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Open Access Highly Accessed Study protocol

Evaluation of personalised, one-to-one interaction using Montessori-type activities as a treatment of challenging behaviours in people with dementia: the study protocol of a crossover trial

Eva S van der Ploeg1* and Daniel W O'Connor12

Author Affiliations

1 Aged Mental Health Research Unit, Monash University, Melbourne, Australia

2 Kingston Centre, Warrigal Road, Cheltenham, Vic 3192, Australia

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BMC Geriatrics 2010, 10:3  doi:10.1186/1471-2318-10-3

Published: 24 January 2010



The agitated behaviours that accompany dementia (e.g. pacing, aggression, calling out) are stressful to both nursing home residents and their carers and are difficult to treat. Behaviours stemming from pain, major depression or psychosis benefit from treatment with analgesics, antidepressants or antipsychotics. In other cases, psychotropic medications have limited efficacy but are used very widely. Therefore, increasingly more attention has been paid to nonpharmacological interventions which are associated with fewer risks. The aim of the current study is to test if personalised one-to-one interaction activities based on Montessori principles will reduce the frequency of behavioural symptoms of dementia significantly more than a relevant control condition.


We will conduct a controlled trial with randomised cross-over between conditions. Persons with moderate to severe dementia and associated behavioural problems living in aged care facilities will be included in the study. Consented, willing participants will be assigned in random order to Montessori or control blocks for two weeks then switched to the other condition. Montessori activities derive from the principles espoused by Maria Montessori and subsequent educational theorists to promote engagement in learning, namely task breakdown, guided repetition, progression in difficulty from simple to complex, and the careful matching of demands to levels of competence. The control intervention consists of conversation or reading from and looking at pictures in a newspaper to control for non-specific benefits of one-to-one interaction. Presence of target behaviour will be noted as well as level of engagement and type of affect displayed. Secondary measures also include the Cohen-Mansfield Agitation Inventory and information on time and funds spend to prepare the activities.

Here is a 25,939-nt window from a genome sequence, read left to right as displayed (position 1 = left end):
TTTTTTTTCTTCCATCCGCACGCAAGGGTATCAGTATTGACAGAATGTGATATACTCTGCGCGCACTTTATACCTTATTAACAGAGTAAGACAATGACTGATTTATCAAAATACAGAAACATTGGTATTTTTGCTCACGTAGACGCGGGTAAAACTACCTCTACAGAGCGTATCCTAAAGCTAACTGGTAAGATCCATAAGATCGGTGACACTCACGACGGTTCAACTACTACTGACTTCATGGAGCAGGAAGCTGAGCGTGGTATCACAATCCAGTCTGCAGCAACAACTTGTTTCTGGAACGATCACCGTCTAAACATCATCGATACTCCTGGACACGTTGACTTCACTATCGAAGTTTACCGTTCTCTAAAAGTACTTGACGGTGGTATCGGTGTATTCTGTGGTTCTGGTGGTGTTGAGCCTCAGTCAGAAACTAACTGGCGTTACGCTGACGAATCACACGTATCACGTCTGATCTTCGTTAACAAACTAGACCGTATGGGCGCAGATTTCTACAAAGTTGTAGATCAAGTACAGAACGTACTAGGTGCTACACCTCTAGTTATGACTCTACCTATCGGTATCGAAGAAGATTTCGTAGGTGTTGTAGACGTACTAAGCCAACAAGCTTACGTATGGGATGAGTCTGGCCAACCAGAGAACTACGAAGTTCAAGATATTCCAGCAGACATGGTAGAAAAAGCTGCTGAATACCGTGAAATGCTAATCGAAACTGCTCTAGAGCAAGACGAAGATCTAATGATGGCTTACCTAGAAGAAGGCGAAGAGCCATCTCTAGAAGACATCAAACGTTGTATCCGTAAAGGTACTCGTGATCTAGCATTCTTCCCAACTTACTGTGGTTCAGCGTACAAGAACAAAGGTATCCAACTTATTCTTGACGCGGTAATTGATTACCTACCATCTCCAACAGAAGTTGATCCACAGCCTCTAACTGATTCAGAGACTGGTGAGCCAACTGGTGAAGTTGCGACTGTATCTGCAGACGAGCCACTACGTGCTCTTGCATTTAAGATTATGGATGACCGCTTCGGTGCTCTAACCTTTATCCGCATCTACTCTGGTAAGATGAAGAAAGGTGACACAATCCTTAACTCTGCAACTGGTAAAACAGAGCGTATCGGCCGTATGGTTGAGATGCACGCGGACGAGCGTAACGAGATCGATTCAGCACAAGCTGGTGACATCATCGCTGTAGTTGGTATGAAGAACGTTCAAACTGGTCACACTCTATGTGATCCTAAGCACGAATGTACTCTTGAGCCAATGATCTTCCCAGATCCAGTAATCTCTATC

If our results show that use of Montessori activities is effective in treating challenging behaviours in individuals with dementia, it will potentially provide a safer and more enjoyable intervention rather than reliance on pharmacology alone.

Trial Registration

Australian New Zealand Clinical Trials Registry - ACTRN12609000564257